'The Purge': 7 Socially Conscious Horror Films

Audiences love a good horror flick — and love-to-hate a terrible one. But not every horror film is about simple scares. Some of the most frightening films actually have a real point besides "don't go into the attic alone." (Though, honestly, they should stop doing that.) In the new film 'The Purge,' a family must survive on the one night of the year when all crime is legal — a holiday called (you guessed it) "The Purge," which is held responsible for the country's low crime rate and lack of violence. (On every other day of the year, of course.) Intriguing — and terrifying. But 'The Purge' is just one horror film with something to say about society. Read on for some other recent films that used the genre as social commentary, without losing any of the scares. Warning: Spoilers may follow!

Scarily Relevant

Audiences love a good horror flick — and love-to-hate a terrible one. But not every horror film is about simple scares. Some of the most frightening films actually have a real point besides "don't go into the attic alone." (Though, honestly, they should stop doing that.) In the new film 'The Purge,' a family must survive on the one night of the year when all crime is legal — a holiday called (you guessed it) "The Purge," which is held responsible for the country's low crime rate and lack of violence. (On every other day of the year, of course.) Intriguing — and terrifying. But 'The Purge' is just one horror film with something to say about society. Read on for some other recent films that used the genre as social commentary, without losing any of the scares. Warning: Spoilers may follow!

'The Crazies' (2010)

A remake of the 1973 film of the same name, 'The Crazies' has even more relevancy in today's world than it did when the original came out. Pollution in the town water supply has caused residents of a small Iowa town to act, well, crazy. It turns out that the pollution is actually a government-created biological weapon. Politicians then put the entire town into containment mode, leaving the uninfected townspeople to die alongside their (literally) crazy neighbors. The message is clear: Our weapons can be turned against us, and our government has a responsibility to do right by its people.

'Funny Games' (1997, 2010)

'Funny Games' has been made twice: once for an Austrian audience and once for an American one. Accents aside, they're essentially the same film — the latter is a shot-by-shot remake of the original. The film is fairly plotless, but it revolves around a family that has been taken hostage by two preppy teenage sociopaths. Bad things happen, and it becomes extremely unsettling to watch the film... and that's exactly what the filmmaker was hoping to accomplish. The characters in 'Funny Games' even chastise movie audiences for watching the horror unfold. What does it mean that we can both judge the characters in the film for doing terrible things while as an audience have actively chosen to watch it happen?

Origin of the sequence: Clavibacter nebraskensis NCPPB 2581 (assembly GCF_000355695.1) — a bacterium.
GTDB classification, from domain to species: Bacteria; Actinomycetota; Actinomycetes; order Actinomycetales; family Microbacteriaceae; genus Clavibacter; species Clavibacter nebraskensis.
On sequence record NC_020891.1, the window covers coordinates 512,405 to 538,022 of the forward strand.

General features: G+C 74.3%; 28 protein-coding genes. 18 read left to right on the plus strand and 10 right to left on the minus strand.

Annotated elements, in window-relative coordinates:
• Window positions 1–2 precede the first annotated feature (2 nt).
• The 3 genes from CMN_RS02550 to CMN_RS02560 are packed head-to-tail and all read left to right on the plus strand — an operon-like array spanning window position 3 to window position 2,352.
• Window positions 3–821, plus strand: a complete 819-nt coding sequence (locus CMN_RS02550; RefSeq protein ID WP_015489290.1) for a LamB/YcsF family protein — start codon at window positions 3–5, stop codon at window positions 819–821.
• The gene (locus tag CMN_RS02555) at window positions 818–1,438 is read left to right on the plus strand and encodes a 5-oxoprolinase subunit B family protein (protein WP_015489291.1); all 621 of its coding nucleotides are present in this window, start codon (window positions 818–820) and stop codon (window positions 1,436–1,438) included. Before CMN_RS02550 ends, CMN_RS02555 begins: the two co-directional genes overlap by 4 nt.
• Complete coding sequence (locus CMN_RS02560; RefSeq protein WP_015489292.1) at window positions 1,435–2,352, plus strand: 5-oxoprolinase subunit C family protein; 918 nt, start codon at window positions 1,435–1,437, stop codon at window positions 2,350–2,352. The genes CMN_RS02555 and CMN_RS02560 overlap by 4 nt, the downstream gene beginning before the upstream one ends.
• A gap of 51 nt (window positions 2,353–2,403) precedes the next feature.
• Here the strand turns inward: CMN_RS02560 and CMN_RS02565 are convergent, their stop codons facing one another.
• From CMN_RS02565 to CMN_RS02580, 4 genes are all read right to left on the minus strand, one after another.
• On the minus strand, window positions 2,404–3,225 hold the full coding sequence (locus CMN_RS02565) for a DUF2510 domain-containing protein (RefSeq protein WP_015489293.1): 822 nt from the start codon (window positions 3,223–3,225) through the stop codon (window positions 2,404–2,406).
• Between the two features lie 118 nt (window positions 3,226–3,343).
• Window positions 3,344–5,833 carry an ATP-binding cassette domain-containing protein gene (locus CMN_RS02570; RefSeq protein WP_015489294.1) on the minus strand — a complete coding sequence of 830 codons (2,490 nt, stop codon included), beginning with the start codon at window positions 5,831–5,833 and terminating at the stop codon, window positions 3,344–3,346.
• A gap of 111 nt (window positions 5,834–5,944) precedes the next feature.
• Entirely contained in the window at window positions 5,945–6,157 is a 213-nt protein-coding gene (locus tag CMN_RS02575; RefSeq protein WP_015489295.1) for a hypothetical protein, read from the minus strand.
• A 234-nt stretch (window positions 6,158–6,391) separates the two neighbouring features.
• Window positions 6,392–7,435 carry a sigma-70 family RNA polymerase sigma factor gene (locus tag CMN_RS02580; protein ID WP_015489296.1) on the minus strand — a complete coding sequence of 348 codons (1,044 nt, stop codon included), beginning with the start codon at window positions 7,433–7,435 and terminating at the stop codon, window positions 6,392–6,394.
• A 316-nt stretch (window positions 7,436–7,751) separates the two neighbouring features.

'Splice', (2010)

When a team of scientists splice together human and worm-like DNA, the results are horrifying. There is a lot going on in this film (don't even get us started on THAT sex scene), but, like many sci-fi films before it, 'Splice' asks: How far should we go for the sake of science?

'Hostel' (2005)

While the torture porn film has certainly been controversial, 'Hostel' has more message than many people give it credit for. In the film, a group of American tourists go on a wild backpacking adventure only to become victims of an "elite hunting group." Translation: sadomasochists who purchase tourists so that they can kill them for fun. Like 'Funny Games', 'Hostel' compares the audience watching with the torturers, but it also poses questions about race, class, and the place America has in the world. (Americans are a top-dollar purchase while other races are "on sale" at the film's hostel.) You might have noticed the message... if you weren't too busy shielding your eyes from the explicit violence.

'Scream 4', (2011)

'Scream 4' had plenty to say about our wired-in generation. In the newest installment, Sydney (Neve Campbell) is back in Westboro and finds that her old high school is obsessed with living their lives on the digital plane. Texts replace those terrifying phone calls and murders are suddenly live-streamed on the Internet. The bigger issue? People are just "dying" to become famous, and the Internet is suddenly the new way in.

'Drag Me to Hell' (2009)

In 'Drag Me to Hell,' a young banker (Alison Lohman) is cursed by a gypsy when she refuses to give the woman a loan. It's revealed throughout the film that the pretty banker was once heavyset, and struggles with anxiety and issues regarding her appearance. The film features a ton of gross-out horror, with most of it involving food — leading many to speculate that the film isn't actually about a curse, but about the destructiveness of an eating disorder.